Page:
Israeli Poverty Rate Shoots Up, Affecting Children in Particular

Although final figures are not yet in for 1991, a report released this week shows that the number of poverty-stricken people in Israel is up considerably and is still climbing.

The number of Israelis living below the poverty line in 1990 reached 537,700, representing 16.9 percent of the population, according to the annual report of the National Insurance Institute, which was released Tuesday.

The figure was up from the 14.6 percent of the previous year and continued to increase through 1991.

The report’s release caused quite a stir here and prompted independent Knesset member Charlie Biton, a former member of the Hadash Communist bloc, to introduce a motion of no confidence in the government. He urged all opposition parties to support it. The report for fiscal 1990 showed a sharp rise in the number of impoverished children. Nearly a quarter of a million children, representing 22.3 percent of all Israeli children, were registered as impoverished, up from 18.6 percent in 1989.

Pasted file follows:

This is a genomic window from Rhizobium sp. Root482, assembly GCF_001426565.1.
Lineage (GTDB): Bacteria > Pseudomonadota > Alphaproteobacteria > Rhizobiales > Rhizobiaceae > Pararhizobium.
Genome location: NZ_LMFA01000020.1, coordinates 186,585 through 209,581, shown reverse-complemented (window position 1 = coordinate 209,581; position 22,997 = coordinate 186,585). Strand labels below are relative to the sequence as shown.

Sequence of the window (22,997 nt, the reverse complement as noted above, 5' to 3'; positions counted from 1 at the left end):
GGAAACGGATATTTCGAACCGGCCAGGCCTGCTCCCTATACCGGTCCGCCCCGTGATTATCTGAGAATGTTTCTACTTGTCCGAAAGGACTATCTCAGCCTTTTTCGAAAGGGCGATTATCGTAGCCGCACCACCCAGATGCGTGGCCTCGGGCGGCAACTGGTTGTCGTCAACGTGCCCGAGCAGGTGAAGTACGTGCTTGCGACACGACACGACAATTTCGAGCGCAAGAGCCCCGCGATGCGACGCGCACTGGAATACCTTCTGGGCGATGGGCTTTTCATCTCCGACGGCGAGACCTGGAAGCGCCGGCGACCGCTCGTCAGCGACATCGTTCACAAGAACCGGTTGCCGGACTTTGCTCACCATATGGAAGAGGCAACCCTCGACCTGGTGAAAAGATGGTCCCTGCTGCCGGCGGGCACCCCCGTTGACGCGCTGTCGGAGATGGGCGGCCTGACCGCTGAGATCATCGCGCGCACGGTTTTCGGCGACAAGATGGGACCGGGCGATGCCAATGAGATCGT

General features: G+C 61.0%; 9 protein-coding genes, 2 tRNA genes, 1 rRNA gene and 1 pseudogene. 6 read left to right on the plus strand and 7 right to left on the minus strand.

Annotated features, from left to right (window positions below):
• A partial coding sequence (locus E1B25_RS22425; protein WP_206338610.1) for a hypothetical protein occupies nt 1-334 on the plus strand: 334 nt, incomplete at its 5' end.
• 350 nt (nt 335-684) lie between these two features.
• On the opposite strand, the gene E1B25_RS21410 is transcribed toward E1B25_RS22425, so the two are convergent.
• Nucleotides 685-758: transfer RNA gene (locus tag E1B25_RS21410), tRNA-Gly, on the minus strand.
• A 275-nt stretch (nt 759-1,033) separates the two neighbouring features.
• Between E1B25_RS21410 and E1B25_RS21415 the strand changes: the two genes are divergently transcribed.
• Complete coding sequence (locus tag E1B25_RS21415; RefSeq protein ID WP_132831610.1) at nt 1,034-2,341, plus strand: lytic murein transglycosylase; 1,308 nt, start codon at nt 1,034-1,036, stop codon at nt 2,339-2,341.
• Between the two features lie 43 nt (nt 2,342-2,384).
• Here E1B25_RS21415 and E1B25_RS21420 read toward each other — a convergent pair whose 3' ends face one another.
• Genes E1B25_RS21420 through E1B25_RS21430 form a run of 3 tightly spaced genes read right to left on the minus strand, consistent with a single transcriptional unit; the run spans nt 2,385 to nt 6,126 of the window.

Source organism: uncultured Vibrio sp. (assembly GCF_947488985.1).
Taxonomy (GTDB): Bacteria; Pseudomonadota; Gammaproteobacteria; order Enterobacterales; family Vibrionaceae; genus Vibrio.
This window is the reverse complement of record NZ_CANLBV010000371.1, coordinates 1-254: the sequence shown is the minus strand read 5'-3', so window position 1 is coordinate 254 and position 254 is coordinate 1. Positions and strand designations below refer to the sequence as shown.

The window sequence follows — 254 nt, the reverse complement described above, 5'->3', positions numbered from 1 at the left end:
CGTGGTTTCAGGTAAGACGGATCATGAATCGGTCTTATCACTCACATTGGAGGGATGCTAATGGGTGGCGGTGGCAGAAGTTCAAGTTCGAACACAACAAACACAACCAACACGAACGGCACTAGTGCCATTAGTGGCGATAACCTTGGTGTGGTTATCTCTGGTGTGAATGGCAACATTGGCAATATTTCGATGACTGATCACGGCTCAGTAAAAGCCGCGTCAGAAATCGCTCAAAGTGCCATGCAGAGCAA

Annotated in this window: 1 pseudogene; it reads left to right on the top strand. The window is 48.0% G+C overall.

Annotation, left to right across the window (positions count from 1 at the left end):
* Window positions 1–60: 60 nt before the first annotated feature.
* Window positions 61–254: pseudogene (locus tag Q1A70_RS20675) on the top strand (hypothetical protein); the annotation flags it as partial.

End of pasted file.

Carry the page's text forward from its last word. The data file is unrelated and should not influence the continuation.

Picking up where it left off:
Among families, 14.3 percent were under the poverty line in 1990, up from 12.8 percent in the previous year.

Yossi Tamir, the Insurance Institute’s deputy director general for research and planning, told reporters that although the institute had not yet analyzed the data for 1991, the poverty situation probably deteriorated still further last year.

According to an international survey conducted last year that compared poverty levels in the United States, Canada, Sweden, Germany, England and Israel in 1986-87, only the United States had a higher percentage rate of population under the poverty line than Israel.

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